$3B Merger Saves Saks, Gives Canadian Co. Greater Growth in U.S.

Combined companies Saks Inc. and Hudson's Bay will operate 320 stores, and possibly create a REIT.
Saks store in Manhattan

Saks store in Manhattan

As department stores prove to be the most competitive part of retail real estate today, nothing bodes well for their future as a merger of two department store giants. For this reason, Saks Inc., of New York agreed to merge with Hudson’s Bay Co. , of Toronto,  for $2.9 billion, the two companies announced Monday. The all-cash transaction is valued at $16.00 per share of Saks stock.

Saks has been in a pinch as of late, and only started to look at selling back in May.The combined company will operate 320 stores (179 full-line department stores, 72 outlet stores and 69 home stores) throughout the United States and Canada. It would have generated pro forma sales and normalized EBITDA in fiscal 2012 of about C$7.2 billion and C$587 million, respectively. Both sides of the merger see the transaction as beneficial to all.

HBC also announced an intriguing possibility, that it “will evaluate strategic alternatives to fully realize the substantial value from the combined property portfolio including but not limited to the creation of a real estate investment trust.”

On the operational side, HBC expects to achieve C$100 million of annual synergies within three years, through operational efficiencies, implementing best practices company-wide and back-office consolidation.

The agreement, which includes a 40-day “go-shop” period, has been approved by the two boards of directors and is expected to close before year’s end, subject to approval by Saks shareholders, regulatory approvals and other customary closing conditions.

“This acquisition will increase our growth potential both in the U.S. and Canada, generate significant efficiencies of scale, add to our powerful real estate portfolio and deliver substantial value to our shareholders,” HBC chairman & CEO Richard Baker said in a prepared statement.

Saks Inc. chairman & CEO Steve Sadove said in the statement that the $16 per share price “represents an approximate 30 percent premium to the May 20, 2013 closing price, the day before media speculation began.”

Saks will continue to operate separately, with its own merchandising, marketing and store operations teams; its headquarters will stay in New York; and it’s expected that Saks will continue to be led by “key members of its existing management team,” according to the release.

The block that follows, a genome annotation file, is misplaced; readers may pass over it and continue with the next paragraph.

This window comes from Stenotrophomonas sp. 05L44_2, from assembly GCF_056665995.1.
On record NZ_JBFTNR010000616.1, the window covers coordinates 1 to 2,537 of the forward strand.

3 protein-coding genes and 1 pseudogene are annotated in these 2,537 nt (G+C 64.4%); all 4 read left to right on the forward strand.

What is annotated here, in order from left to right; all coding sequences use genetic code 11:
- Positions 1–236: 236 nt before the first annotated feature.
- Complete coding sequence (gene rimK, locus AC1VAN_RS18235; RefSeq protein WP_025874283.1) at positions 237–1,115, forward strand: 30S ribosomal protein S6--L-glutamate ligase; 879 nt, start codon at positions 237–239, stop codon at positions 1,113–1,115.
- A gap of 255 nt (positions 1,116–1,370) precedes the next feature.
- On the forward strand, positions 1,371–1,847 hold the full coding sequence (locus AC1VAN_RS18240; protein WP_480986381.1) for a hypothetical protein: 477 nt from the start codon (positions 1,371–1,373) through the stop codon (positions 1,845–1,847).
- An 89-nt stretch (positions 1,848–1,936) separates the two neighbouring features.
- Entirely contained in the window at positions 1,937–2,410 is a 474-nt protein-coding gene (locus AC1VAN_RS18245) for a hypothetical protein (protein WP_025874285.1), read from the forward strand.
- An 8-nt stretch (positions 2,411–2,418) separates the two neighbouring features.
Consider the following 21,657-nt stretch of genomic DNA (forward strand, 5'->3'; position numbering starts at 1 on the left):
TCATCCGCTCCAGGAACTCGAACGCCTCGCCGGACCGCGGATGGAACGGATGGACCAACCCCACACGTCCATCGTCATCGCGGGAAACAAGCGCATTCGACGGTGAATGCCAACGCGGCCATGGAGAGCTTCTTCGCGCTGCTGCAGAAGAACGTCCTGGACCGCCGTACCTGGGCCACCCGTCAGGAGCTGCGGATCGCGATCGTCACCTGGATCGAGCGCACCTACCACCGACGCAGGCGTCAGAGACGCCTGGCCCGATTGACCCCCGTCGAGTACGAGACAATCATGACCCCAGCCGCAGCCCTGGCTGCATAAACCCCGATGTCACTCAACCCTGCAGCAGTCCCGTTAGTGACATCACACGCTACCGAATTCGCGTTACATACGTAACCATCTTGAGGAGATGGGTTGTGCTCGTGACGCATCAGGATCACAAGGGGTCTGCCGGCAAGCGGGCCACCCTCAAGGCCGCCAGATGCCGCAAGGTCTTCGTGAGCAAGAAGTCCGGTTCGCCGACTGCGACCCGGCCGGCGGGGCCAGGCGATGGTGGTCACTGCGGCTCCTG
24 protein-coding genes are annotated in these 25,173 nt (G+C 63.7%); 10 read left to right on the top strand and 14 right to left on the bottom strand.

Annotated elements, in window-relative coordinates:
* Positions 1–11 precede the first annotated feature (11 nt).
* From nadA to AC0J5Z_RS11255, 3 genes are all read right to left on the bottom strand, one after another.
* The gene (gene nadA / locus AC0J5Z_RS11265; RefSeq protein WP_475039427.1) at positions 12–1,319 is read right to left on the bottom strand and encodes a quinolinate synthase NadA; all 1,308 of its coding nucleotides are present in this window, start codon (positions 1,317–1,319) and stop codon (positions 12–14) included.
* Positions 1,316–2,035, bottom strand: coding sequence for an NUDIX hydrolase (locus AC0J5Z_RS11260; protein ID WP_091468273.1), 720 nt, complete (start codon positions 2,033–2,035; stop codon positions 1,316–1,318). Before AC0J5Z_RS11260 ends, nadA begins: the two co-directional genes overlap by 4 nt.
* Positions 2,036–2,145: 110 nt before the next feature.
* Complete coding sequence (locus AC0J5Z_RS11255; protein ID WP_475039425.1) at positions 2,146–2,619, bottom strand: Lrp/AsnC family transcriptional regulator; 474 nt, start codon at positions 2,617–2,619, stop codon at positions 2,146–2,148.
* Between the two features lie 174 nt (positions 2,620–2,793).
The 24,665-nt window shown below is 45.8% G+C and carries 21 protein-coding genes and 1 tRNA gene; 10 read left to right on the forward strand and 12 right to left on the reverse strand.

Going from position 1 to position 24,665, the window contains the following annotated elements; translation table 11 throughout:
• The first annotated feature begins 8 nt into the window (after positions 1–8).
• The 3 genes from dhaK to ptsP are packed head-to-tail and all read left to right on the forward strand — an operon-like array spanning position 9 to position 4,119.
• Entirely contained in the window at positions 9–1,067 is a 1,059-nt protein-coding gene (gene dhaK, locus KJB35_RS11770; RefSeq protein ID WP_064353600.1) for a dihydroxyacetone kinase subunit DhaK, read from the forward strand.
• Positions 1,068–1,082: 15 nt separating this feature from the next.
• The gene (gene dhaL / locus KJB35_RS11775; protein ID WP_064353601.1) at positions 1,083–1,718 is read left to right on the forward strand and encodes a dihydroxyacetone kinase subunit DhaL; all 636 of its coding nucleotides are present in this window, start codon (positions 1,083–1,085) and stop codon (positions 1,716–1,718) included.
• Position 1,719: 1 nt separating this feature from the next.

The combined company’s real estate portfolio will include such marquee owned properties as the Saks Fifth Avenue locations on Fifth Avenue in New York and Wilshire Boulevard in Beverly Hills; Lord & Taylor’s Fifth Avenue flagship store; and Hudson’s Bay stores in downtown Toronto, Vancouver and Montreal.

Saks currently operates 43 Saks Fifth Avenue stores (averaging about 123,000 gross square feet) and 65 OFF 5TH outlet stores (averaging about 29,200 gross square feet), according to the company’s latest 10-K. The majority (26 out of 43) of the latter are owned stores or owned buildings on leased land; in contrast, all but one of the OFF 5TH stores are leased.

In Canada, HBC operates Hudson’s Bay, Canada’s largest department store with 90 locations, and Home Outfitters, Canada’s largest home specialty superstore with 69 locations. In the United States, HBC operates the 48 Lord & Taylor department stores, predominantly in the northeastern United States.

The proposed merger is “huge and it makes perfect sense,” Garrick Brown, director of research for Cassidy Turley, told Commercial Property Executive.

The Saks acquisition will help Hudson’s Bay deal with the increasing encroachment into Canada of upscale American retailers, such as Nordstrom, he said.

Although “Lord & Taylor and Saks have obvious competitive issues,” Brown said, they seldom compete head to head in the same shopping centers.

“Probably most importantly, it will allow them to combine capital expenditure budgets for a united front on e-commerce, which will strengthen all three.” Brown added.

“It’s a solid play all around that will help all of their bricks-and-mortar divisions and likely help that increasingly crucial e-commerce division.”

HBC will finance the transaction (and refinance certain existing indebtedness) with approximately US$1.0 billion of new equity, US$1.9 billion of senior secured loans, US$400 million of senior unsecured notes and available cash on hand.

An entity affiliated with Ontario Teachers’ Pension Plan and funds advised by West Face Capital Inc., of Toronto, have separately committed to provide HBC with US$500 million and US$250 million of equity funding, respectively. BofA Merrill Lynch and Royal Bank of Canada have provided HBC with fully committed credit facilities.

BofA Merrill Lynch acted as lead financial advisor to HBC, with RBC Capital Markets as an additional financial advisor. Stikeman Elliott LLP and Willkie Farr & Gallagher L.L.P. acted as legal counsel to HBC.

Goldman Sachs, Morgan Stanley and Guggenheim Securities acted as financial advisors and Wachtell, Lipton, Rosen & Katz acted as legal counsel to Saks.

Founded in 1670, HBC reportedly is North America’s longest continually operated company. It was purchased in 2008 by NRDC Equity Partners’ Robert Baker, Bill Mack, Lee Neibart and Richard Baker, who had purchased Lord & Taylor in 2006.